Inspired by the many bold coloured wrap bracelet style wraps which seem to be around right now I decided to restyle my own.
I opted for a neutral shade of aged cognac leather because I knew this would ensure it had a heavier rotation in my wardrobe.
Here's how you can replicate the same:
Cut 4 strips of leather approx 25-30cm in length, I used a rotary cutter, however a sharp craft knife would also suffice, or if you have a steady hand, a sharp pair of fabric shears.
The width of the strips is determined by the width of your existing strap as measured at the watch face end of the strap, not the buckle end, in my case this was 1cm.
Set your sewing machine up with a leather needle, lengthen your stitch length to 3-3.5mm and adjust your needle position to the right so your stitches are formed approx 1-2mm in from the edge.
On a single strap of leather fold under the top of the strap, wrong sides facing, by about 1 cm, as shown in the upper most piece above. This fold is going to form a casing for your watch pin, which secures the strap to the watch, will slot through, this folded strap will become the outer face of your strap.
Taking a second strap, which will be the underside or 'lining' strap, match up the crease of the fold from the outer face , with the top edge of the lining strap.
Sew along the length of the strap, starting approximately 2.5mm from the top to allow a casing for the pin to slip into, you can see this gap in the picture above. If you find it difficult to hold the fold down and position the strap under the foot without everything moving, use a bulldog clip, or paper clip to keep your layers in place.
* Stop stitching one stitch short of the end of the strap, leaving your needle down pivot the strap 90 degrees counter-clockwise then sew across the width of your strap ( in my case this was 2 stitches) before pivoting once more at the next corner to sew up the second side of the strap. Remember to again leave 2.5mm at the top of the strap for the pin casing.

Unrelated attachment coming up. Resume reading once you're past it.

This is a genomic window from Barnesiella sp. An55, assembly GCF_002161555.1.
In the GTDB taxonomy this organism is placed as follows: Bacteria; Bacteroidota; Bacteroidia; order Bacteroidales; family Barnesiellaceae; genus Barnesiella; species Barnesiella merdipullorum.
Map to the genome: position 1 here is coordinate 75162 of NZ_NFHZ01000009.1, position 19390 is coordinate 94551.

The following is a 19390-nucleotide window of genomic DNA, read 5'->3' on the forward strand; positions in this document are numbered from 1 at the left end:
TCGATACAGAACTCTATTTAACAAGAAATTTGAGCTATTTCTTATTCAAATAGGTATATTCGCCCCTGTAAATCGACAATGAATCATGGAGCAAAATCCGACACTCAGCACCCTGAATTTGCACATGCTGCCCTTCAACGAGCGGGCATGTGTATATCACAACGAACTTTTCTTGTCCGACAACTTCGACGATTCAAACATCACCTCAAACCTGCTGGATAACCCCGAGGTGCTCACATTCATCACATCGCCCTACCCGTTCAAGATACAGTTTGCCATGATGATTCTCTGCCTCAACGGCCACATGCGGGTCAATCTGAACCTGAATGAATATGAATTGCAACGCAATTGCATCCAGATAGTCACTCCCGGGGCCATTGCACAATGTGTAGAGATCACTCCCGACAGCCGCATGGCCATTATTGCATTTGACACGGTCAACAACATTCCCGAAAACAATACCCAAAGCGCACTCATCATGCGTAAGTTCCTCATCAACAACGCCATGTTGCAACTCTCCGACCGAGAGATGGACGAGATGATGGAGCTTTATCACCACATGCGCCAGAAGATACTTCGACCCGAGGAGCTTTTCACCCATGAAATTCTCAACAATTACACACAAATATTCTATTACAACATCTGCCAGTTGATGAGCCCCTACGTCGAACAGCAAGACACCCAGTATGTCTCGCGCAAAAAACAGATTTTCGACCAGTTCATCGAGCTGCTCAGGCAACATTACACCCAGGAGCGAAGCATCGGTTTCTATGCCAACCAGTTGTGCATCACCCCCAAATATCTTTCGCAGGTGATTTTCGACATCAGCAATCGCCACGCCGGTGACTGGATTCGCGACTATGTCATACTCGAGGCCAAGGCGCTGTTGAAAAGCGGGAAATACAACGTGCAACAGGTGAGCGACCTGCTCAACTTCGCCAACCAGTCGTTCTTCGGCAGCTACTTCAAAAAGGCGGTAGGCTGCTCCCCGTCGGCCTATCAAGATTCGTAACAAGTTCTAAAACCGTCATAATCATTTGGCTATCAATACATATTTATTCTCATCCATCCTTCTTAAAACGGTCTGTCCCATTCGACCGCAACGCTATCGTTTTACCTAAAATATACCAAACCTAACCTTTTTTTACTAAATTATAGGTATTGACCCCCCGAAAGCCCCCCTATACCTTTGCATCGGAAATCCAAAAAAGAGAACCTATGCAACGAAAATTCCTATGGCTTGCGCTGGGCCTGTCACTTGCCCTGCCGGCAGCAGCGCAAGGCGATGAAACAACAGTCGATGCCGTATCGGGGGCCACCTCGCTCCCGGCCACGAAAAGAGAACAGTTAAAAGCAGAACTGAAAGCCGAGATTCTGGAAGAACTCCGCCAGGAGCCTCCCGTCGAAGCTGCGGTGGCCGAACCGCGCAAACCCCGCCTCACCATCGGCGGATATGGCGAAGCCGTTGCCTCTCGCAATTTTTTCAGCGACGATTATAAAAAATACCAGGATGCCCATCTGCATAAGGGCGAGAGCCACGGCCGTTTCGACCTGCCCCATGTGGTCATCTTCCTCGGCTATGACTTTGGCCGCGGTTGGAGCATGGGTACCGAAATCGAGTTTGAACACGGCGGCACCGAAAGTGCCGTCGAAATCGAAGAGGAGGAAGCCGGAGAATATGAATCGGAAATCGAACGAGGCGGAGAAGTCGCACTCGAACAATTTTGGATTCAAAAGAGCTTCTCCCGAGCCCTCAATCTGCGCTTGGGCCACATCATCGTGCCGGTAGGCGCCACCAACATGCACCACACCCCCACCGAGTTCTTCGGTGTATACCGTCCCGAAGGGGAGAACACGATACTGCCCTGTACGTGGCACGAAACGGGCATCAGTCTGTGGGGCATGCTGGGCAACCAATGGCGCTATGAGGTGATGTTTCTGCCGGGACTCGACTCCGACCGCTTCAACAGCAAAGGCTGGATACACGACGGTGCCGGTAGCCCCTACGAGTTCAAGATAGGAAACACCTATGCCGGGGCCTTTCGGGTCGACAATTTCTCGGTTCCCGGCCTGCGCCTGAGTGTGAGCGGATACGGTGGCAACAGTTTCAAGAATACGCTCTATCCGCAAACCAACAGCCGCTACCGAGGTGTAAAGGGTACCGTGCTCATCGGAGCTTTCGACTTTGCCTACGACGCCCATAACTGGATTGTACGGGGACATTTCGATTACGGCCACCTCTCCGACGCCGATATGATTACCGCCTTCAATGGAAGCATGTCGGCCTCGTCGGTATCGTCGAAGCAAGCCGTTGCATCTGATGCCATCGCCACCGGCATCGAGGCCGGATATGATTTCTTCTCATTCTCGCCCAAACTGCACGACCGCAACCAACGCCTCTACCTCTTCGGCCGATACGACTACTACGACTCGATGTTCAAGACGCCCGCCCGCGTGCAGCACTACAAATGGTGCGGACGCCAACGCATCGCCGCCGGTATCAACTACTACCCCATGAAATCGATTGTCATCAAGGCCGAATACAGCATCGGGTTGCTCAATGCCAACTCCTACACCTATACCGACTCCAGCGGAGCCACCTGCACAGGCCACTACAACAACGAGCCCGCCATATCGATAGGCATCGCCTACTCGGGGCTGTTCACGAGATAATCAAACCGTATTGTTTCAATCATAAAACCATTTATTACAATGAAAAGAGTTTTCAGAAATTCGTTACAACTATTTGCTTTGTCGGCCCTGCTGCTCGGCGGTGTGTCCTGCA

This is your first strap sewn, set it aside and we will move onto sewing the second strap.The second strap is the strap which houses the buckle, we will secure the buckle in place when we sew the strap.
Start sewing your second strap as you have the first until you reach the point above marked with an asterisks (*). Instead of sewing all the way to the end of the strap, you are going to only sew half way, leave/adjust your needle down so it is piercing your fabric, and release your foot pressure so you can move the strap slightly for the next step. (This is solely to avoid any confusion about the outer face strap, and lining strap)
On the same strap of the two that you have folded under at the top to create the pin casing, your outer strap, you are going to measure up from bottom edge the distance required for where your buckle arm hole needs. Do so by folding the outer strap, wrong sides together, allow enough for the buckle to be housed, plus a little extra for your sewing foot to get close enough to catch this fold.
Make mark at the centre of the fold across the width, then using a leather punch create a hole large enough to fit your buckle arm through. If you do not have a leather punch then a sewing awl will also suffice, or hammer a nail through to make a hole, neither are as neat, but achieve a similar result.
Position your buckle, right side facing down, arm pushed through the hole you have just created.
Fold back the outer strap to cover/house the buckle, then resume sewing as per previous strap, pivoting at the end, across the buckle, ensuring you sew close enough to the buckle that the fold is securely caught in your sewing, but not so close as to hit the buckle.
At his point pass your watch pins through the casings of each strap, and join each strap to the watch face, the buckle strap should go to the top.
Returning to your first (buckle-less) strap we are now going to mark out the holes for the buckle arm to go in which will keep your strap fastened.I used a wax based tailors pencil as standard chalk was not effective, but a fine tipped permanent marker, pencil or ball point would also work. I spaced my holes at approximately 1.5 centimetres apart.
Punch the holes, once again using the leather punch (or an awl or hammer/nails if you do not have a leather punch.)
Viola, you are done. I just tucked the strap tail into the wrap of the bracelet. Alternatively you could also make a loop to secure it into.
Time taken: 30 minutes including stopping to take pictures
Cost: Nil - I had the leather in my stash
If you have any questions, or my instructions are unclear, let me know.